Well, It Wasn’t Typical and It Wasn’t The Flu: Atypical Hemolytic Uremic Syndrome
July 30, 2015
Erin Adams from Fenton, Michigan underwent many tests in the ER before a rare diagnosis of atypical Hemolytic Uremic Syndrome. But could a new experimental treatment turn things around?
The day was July 1, 2006. I was in the critical care unit of one of the largest hospitals in Indiana. The doctors were talking to my family about my diagnosis, atypical Hemolytic Uremic Syndrome (aHUS) and how if I didn’t go to the emergency room 3 days earlier I would have probably died. I started my journey in a small community hospital, dehydrated, where I couldn’t stop vomiting, feverish but freezing cold, and I kept passing out. The doctors were stumped. They could see that my kidneys were shutting down and that my blood count was critically low but they didn’t know why.
I thought that it was just the flu. I was wrong about that. Thank goodness my grandma was around to take me to the emergency room. I went through every test imaginable and was eventually transferred to a larger hospital under the care of an oncologist and a nephrologist. It was those two doctors who diagnosed me within 24 hours and that’s when the whirlwind began. I was 28 years old. I was rushed to interventional radiology where a catheter was placed in my neck to prepare for plasmapheresis. I was scared out of my mind. I continued the plasmapheresis on a daily basis, even after I was discharged from the hospital. This went on for five months and I wasn’t showing any signs of significant improvement and my oncologist decided to try a low dose chemotherapy, Rituxin. After four doses of chemo, I was declared in remission. But that is not where my journey ends.
Fast forward to January, 2010. I’m starting to get horrible migraines again and I start throwing up. My blood pressure is through the roof so my nephrologist tells me to go to the emergency room. I call my then-boyfriend and he takes me. The ER doctors get my headache and blood pressure under control and discharged me with the instructions to follow up with nephrology the following day because my creatinine was really elevated. I did as I was told and once nephrology got my labs from the hospital I was to to immediately go back.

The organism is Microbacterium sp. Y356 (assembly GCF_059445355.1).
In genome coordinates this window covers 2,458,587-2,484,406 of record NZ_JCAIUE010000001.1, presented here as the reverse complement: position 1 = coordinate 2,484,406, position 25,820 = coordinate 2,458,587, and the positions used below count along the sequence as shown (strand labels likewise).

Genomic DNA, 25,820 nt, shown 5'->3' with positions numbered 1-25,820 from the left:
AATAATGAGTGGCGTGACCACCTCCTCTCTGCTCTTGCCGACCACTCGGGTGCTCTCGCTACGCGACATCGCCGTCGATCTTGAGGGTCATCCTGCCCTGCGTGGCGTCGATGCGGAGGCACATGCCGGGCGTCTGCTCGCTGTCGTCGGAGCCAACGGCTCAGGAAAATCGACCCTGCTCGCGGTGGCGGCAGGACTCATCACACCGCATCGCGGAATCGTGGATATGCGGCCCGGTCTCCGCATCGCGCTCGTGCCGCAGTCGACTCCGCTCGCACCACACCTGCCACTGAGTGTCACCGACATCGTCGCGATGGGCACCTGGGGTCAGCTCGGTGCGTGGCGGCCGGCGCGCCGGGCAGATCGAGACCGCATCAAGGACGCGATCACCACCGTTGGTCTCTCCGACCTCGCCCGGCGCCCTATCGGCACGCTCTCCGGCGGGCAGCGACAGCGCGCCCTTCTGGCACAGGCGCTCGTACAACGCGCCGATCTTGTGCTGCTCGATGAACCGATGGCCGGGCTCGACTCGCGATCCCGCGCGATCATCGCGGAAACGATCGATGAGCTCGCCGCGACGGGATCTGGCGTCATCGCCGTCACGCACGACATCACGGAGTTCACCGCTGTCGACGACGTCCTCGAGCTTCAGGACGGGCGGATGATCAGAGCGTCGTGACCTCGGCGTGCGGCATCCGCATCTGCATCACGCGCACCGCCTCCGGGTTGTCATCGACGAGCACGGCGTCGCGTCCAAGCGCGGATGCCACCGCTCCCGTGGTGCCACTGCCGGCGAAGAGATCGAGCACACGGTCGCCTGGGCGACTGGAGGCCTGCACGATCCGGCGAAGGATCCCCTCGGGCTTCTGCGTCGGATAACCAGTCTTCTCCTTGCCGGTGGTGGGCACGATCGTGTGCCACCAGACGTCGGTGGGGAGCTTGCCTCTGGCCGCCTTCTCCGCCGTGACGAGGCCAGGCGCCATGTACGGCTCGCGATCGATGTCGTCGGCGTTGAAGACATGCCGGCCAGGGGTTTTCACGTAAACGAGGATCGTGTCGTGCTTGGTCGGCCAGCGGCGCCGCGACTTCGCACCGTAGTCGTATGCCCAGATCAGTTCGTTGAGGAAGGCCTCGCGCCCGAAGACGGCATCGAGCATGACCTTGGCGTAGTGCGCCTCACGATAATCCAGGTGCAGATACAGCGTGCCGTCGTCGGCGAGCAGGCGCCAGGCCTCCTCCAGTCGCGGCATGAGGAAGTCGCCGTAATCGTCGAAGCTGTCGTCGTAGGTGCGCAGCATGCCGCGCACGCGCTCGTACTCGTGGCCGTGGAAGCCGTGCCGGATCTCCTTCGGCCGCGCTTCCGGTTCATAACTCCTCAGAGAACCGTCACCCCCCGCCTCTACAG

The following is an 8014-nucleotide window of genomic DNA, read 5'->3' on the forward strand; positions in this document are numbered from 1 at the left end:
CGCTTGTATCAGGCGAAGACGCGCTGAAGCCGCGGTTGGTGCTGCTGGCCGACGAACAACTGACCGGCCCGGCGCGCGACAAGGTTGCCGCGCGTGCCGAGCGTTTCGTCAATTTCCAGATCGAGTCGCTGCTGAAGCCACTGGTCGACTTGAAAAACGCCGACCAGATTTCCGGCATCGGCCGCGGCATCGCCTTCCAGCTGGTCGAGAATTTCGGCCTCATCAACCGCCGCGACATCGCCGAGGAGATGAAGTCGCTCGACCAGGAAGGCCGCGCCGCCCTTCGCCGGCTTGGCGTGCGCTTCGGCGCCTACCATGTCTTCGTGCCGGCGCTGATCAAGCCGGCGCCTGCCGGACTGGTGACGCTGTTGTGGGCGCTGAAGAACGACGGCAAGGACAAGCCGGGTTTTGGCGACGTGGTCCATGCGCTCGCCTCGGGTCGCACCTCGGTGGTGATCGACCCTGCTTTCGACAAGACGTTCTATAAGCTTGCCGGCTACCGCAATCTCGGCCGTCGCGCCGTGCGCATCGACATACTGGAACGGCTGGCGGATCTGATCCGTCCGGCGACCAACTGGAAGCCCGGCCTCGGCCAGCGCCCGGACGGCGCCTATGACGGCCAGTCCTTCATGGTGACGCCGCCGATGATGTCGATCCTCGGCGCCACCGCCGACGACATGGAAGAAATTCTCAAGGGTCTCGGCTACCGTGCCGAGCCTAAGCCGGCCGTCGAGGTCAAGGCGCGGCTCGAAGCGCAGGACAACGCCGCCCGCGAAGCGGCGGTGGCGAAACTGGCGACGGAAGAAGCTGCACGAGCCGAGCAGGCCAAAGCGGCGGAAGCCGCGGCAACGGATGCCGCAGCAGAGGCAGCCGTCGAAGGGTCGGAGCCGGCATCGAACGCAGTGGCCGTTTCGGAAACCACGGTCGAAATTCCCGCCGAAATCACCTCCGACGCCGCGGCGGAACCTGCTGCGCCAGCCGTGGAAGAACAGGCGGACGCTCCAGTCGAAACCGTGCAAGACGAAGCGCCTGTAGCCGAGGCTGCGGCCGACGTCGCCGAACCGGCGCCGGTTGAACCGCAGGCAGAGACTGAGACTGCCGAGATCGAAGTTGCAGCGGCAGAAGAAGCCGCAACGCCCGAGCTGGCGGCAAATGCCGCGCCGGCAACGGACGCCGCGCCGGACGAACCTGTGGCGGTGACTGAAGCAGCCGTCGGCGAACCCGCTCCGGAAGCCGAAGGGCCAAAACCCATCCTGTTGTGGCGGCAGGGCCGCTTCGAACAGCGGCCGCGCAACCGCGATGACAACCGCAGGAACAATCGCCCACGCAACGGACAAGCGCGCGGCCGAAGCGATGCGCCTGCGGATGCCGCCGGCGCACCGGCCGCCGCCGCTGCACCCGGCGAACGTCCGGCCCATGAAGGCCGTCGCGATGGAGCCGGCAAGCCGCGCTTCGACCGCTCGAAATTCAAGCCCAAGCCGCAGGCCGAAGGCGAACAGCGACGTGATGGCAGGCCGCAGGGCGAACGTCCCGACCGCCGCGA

I needed to be admitted for fear of relapse. Once all of the tests came back, it was confirmed. I was hemolyzing again. I started crying. Plasmapheresis is really hard on your body and I knew that plasmapheresis doesn’t work for me. I did the plasmapheresis for about a month when my nephrologist wanted me to talk to a new doctor in the oncology group that I went to. He is part of a study for a new drug for aHUS. It was meeting Dr. Babu where my journey brought me where I am today.
I have been in Soliris since February 2010. I was part of the original test group for this life changing treatment. Plasmapheresis never would have turned my disease process around because I have the atypical strain of it. I really wanted to go off of the drug when it became FDA approved but was cautioned against it by my case manager at Alexion (people got sick again when they went off of it) and my nephrologist definitely was against me going off of it because my kidneys can not handle another attack. I am already stage 3 chronic kidney disease and there isn’t much left for me to go. I was really upset when I relapsed. I was told less than a 5% chance that I would get sick again but I didn’t get a flu shot in 2009, got the flu, and that flu was enough to set me into another episode. My mom says I should play the lottery, who gets a rare disease and then gets a rare relapse on top of it?!
Sometimes it really sucks going to the doctor every other week to get my Soliris. Getting poked and prodded all the time isn’t what I call a good time, in fact, I’ve developed an allergy to adhesives since getting sick. As my mom says, “It’s a small price to pay to stay healthy.” She is a smart woman. Oh and that boyfriend who took me to the emergency room that January evening? We just celebrated our 3 year wedding anniversary. He can be my mother hen sometimes but I love him just the same. I am fortunate to have met some pretty incredible people on my journey and have made some pretty strong connections with some doctors and nurses but I will forever be thankful for my husband and my family because without them, I wouldn’t be here today.
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